Well, I spent the day traveling to attend a Veteran’s Program in Grand Prairie, TX (two hours north of us). It was so very moving, and it was so beautifully time with the building concept of my new series.
Below, you’ll find a salute to veterans created/forwarded by the incredible Tricia Goyer. Check it out!! From the bottom of my heart and my family’s–THANK YOU TO ALL SERVICEMEN AND SERVICEWOMEN!!
Veteran’s Day is a time to remember:
I urged a friend to go with me, and I’ve been so thankful we went. The men were caring and opened their hearts to me. They shared stories with me that they hadn’t shared with anyone before. They laughed. They cried. They took my hands and thanked me for caring about their story. They hugged me and kissed my cheeks.
When it came to writing my novel, I wasn’t writing about fictional characters. I was writing pieces of Charlie’s story, bits of Arthur’s experiences. The memories that made LeRoy cry made it into my book. The snapshots that Tarmo carried around in his mind for 60 years transformed into scenes in my novel (and the novels to follow!).
I get many letters from readers who say that my novels come to life on the pages–that’s because the men’s experiences came to life to me as I looked into their eyes and saw glimpses of young heroes. Also, the following year I went to Europe and walked the streets of the SS housing with a man who’d been nine-years-old when the camp opened near his home. Again, I “saw” the story in his eyes as he shared–this time from someone on the outside.
There was an added benefit to this diligent research that I didn’t expect. After my second novel Night Song came out I received a letter from a veteran. He made a list of twenty minor research points that I’d gotten right, and then he asked, “One thing I didn’t understand was the faith element of this story. Can you tell me more about your faith in God?”
Because I had done the research, I’d was able to share about my Jesus with a veteran who has since passed away.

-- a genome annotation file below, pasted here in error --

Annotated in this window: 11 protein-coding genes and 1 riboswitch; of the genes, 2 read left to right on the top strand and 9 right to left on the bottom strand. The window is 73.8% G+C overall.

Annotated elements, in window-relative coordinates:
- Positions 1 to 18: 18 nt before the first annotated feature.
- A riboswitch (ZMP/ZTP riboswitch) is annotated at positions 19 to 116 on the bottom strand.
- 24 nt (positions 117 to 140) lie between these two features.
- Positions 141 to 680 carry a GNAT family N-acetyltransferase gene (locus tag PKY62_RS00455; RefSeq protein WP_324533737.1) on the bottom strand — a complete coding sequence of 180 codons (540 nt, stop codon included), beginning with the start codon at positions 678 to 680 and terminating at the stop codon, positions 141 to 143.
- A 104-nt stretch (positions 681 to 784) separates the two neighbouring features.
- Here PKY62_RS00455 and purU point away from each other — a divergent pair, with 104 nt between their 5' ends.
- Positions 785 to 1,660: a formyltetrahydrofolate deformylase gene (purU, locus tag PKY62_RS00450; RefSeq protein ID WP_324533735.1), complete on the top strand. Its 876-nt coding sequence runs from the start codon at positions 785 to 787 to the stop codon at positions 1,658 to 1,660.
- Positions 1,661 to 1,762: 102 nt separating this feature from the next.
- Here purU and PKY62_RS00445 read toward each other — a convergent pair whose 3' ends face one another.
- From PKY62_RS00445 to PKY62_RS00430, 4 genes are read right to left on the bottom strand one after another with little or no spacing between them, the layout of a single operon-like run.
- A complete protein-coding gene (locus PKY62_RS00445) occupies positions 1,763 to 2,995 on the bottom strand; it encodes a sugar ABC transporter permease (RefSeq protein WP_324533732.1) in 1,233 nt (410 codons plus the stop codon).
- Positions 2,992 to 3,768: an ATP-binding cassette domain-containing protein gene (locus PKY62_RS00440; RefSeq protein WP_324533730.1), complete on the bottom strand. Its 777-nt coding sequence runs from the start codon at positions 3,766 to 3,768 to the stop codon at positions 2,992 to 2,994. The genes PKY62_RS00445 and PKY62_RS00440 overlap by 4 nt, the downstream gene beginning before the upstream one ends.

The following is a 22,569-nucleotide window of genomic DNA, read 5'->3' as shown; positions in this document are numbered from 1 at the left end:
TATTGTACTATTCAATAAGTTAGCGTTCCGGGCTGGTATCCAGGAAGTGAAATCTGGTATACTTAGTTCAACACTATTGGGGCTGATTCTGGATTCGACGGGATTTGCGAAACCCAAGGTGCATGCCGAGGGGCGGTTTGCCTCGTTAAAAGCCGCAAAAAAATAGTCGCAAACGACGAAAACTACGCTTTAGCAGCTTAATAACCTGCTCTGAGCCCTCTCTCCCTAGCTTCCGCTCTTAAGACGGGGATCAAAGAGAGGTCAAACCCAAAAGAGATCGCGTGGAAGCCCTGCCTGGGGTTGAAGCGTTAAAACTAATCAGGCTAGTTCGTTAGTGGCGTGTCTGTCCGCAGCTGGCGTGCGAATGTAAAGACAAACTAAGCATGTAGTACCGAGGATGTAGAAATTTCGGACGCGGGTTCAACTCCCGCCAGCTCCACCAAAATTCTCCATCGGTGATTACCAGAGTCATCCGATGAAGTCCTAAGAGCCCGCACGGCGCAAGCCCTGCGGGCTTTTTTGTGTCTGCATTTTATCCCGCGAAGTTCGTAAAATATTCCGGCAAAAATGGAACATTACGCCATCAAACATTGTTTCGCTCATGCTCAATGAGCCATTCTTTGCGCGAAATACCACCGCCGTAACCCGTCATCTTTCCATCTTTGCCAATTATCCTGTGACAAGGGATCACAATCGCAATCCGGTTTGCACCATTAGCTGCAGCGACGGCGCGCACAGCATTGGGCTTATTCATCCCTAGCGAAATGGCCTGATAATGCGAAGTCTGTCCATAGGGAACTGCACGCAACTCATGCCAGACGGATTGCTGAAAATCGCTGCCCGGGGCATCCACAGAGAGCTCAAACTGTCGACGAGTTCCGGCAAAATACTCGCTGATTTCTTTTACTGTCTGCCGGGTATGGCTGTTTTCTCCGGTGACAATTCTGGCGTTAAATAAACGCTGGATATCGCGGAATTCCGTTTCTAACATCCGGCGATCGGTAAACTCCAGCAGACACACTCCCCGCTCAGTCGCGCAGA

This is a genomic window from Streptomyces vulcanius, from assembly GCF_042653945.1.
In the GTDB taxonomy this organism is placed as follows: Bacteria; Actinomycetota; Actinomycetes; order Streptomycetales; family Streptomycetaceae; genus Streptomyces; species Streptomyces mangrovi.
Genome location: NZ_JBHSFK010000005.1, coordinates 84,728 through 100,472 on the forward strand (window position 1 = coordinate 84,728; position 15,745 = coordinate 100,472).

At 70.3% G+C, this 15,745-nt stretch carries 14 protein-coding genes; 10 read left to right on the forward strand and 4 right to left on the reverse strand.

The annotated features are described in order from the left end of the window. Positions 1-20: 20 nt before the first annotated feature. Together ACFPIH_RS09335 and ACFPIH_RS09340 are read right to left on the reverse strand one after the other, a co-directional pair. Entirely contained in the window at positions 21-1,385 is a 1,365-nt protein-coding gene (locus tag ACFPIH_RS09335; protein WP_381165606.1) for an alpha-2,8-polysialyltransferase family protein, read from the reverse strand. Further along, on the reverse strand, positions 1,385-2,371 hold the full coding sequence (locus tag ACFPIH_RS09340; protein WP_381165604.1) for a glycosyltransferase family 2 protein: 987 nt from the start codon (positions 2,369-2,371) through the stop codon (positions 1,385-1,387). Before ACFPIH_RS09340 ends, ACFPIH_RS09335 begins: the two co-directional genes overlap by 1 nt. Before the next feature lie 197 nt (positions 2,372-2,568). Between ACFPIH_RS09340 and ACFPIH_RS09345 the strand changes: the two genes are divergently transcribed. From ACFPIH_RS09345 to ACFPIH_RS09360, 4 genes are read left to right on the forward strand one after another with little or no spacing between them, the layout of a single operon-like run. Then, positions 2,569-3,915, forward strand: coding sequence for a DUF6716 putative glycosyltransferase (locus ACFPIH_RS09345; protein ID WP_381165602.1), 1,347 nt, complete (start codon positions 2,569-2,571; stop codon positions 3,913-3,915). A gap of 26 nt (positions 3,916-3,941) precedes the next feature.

One more fun thing I didn’t expect. One of the men I met at the reunion was Pete. Pete was a medic–the one medic I met. Years later I received a letter from a reader who had read From Dust and Ashes. She was a survivor of Mauthausen–actually, she was born there. When she was 3-weeks-old she was close to death. When the gates were open a medic spent a full day lancing and cleaning infected boils on her skin, saving her life. She asked me if I knew any medics. I knew one, and I passed on his phone number. It turns out Pete was the one who saved her life! They have since met on numerous occasions.
If I hadn’t gone to that reunion I wouldn’t have met Pete, and I wouldn’t have been able to connect him with Hana–what a God thing!
Of course, I do have regrets concerning research, too. In my most recent series on the Spanish Civil War I received a letter from a SCW veteran who said he was willing to help me with research. The letter got put into my “very important” pile on my desk and weeks and months passed. I pulled it out again, and I planned on calling him when I heard from someone else that this man had passed away. That has happened more than once with men who offered to be interviewed, and I’m always regretful of the “one more story” I missed. After all, once gone they are gone for good.